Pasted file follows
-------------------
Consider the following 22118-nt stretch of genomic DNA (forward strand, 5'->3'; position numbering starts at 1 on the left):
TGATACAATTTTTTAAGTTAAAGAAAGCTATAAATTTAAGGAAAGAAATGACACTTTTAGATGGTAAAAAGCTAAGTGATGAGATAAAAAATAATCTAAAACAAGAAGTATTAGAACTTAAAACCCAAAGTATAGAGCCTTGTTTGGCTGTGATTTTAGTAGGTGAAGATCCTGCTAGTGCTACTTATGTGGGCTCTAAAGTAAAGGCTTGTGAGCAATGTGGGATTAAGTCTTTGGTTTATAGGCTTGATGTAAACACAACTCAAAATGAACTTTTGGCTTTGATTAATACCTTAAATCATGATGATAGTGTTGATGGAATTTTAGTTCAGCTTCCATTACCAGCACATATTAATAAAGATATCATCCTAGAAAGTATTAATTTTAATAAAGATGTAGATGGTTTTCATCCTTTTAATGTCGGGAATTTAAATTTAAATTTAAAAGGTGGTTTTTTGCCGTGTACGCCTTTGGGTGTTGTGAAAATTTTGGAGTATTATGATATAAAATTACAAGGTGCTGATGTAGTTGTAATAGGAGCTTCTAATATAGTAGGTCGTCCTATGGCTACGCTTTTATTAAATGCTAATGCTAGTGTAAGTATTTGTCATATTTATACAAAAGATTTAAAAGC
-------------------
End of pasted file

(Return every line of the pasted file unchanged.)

Consider the following 22118-nt stretch of genomic DNA (forward strand, 5'->3'; position numbering starts at 1 on the left):
TGATACAATTTTTTAAGTTAAAGAAAGCTATAAATTTAAGGAAAGAAATGACACTTTTAGATGGTAAAAAGCTAAGTGATGAGATAAAAAATAATCTAAAACAAGAAGTATTAGAACTTAAAACCCAAAGTATAGAGCCTTGTTTGGCTGTGATTTTAGTAGGTGAAGATCCTGCTAGTGCTACTTATGTGGGCTCTAAAGTAAAGGCTTGTGAGCAATGTGGGATTAAGTCTTTGGTTTATAGGCTTGATGTAAACACAACTCAAAATGAACTTTTGGCTTTGATTAATACCTTAAATCATGATGATAGTGTTGATGGAATTTTAGTTCAGCTTCCATTACCAGCACATATTAATAAAGATATCATCCTAGAAAGTATTAATTTTAATAAAGATGTAGATGGTTTTCATCCTTTTAATGTCGGGAATTTAAATTTAAATTTAAAAGGTGGTTTTTTGCCGTGTACGCCTTTGGGTGTTGTGAAAATTTTGGAGTATTATGATATAAAATTACAAGGTGCTGATGTAGTTGTAATAGGAGCTTCTAATATAGTAGGTCGTCCTATGGCTACGCTTTTATTAAATGCTAATGCTAGTGTAAGTATTTGTCATATTTATACAAAAGATTTAAAAGC